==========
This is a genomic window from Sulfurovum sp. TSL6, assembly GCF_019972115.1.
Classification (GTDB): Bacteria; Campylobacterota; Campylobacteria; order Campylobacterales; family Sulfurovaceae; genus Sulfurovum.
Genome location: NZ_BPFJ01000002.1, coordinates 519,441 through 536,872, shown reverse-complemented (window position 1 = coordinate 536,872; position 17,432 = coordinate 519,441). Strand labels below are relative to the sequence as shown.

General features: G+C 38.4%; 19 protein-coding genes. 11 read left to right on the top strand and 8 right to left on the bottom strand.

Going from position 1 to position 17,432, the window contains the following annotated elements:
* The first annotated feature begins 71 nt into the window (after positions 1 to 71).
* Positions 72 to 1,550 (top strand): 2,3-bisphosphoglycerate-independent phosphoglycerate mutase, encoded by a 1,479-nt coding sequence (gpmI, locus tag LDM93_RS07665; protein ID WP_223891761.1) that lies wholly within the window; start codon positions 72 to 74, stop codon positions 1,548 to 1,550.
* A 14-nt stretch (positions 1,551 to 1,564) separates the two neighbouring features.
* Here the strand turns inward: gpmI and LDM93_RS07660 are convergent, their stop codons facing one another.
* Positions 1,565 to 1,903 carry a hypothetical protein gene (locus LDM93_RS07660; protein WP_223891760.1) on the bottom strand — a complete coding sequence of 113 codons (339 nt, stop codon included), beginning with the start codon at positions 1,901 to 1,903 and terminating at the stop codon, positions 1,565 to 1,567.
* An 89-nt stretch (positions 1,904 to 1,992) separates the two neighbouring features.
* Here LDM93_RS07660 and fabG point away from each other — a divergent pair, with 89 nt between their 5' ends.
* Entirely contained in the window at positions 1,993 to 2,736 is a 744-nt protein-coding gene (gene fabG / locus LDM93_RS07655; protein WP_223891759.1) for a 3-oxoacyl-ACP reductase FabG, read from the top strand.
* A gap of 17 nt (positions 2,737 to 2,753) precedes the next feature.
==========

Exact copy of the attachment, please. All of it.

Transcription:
This is a genomic window from Sulfurovum sp. TSL6, assembly GCF_019972115.1.
Classification (GTDB): Bacteria; Campylobacterota; Campylobacteria; order Campylobacterales; family Sulfurovaceae; genus Sulfurovum.
Genome location: NZ_BPFJ01000002.1, coordinates 519,441 through 536,872, shown reverse-complemented (window position 1 = coordinate 536,872; position 17,432 = coordinate 519,441). Strand labels below are relative to the sequence as shown.

General features: G+C 38.4%; 19 protein-coding genes. 11 read left to right on the top strand and 8 right to left on the bottom strand.

Going from position 1 to position 17,432, the window contains the following annotated elements:
* The first annotated feature begins 71 nt into the window (after positions 1 to 71).
* Positions 72 to 1,550 (top strand): 2,3-bisphosphoglycerate-independent phosphoglycerate mutase, encoded by a 1,479-nt coding sequence (gpmI, locus tag LDM93_RS07665; protein ID WP_223891761.1) that lies wholly within the window; start codon positions 72 to 74, stop codon positions 1,548 to 1,550.
* A 14-nt stretch (positions 1,551 to 1,564) separates the two neighbouring features.
* Here the strand turns inward: gpmI and LDM93_RS07660 are convergent, their stop codons facing one another.
* Positions 1,565 to 1,903 carry a hypothetical protein gene (locus LDM93_RS07660; protein WP_223891760.1) on the bottom strand — a complete coding sequence of 113 codons (339 nt, stop codon included), beginning with the start codon at positions 1,901 to 1,903 and terminating at the stop codon, positions 1,565 to 1,567.
* An 89-nt stretch (positions 1,904 to 1,992) separates the two neighbouring features.
* Here LDM93_RS07660 and fabG point away from each other — a divergent pair, with 89 nt between their 5' ends.
* Entirely contained in the window at positions 1,993 to 2,736 is a 744-nt protein-coding gene (gene fabG / locus LDM93_RS07655; protein WP_223891759.1) for a 3-oxoacyl-ACP reductase FabG, read from the top strand.
* A gap of 17 nt (positions 2,737 to 2,753) precedes the next feature.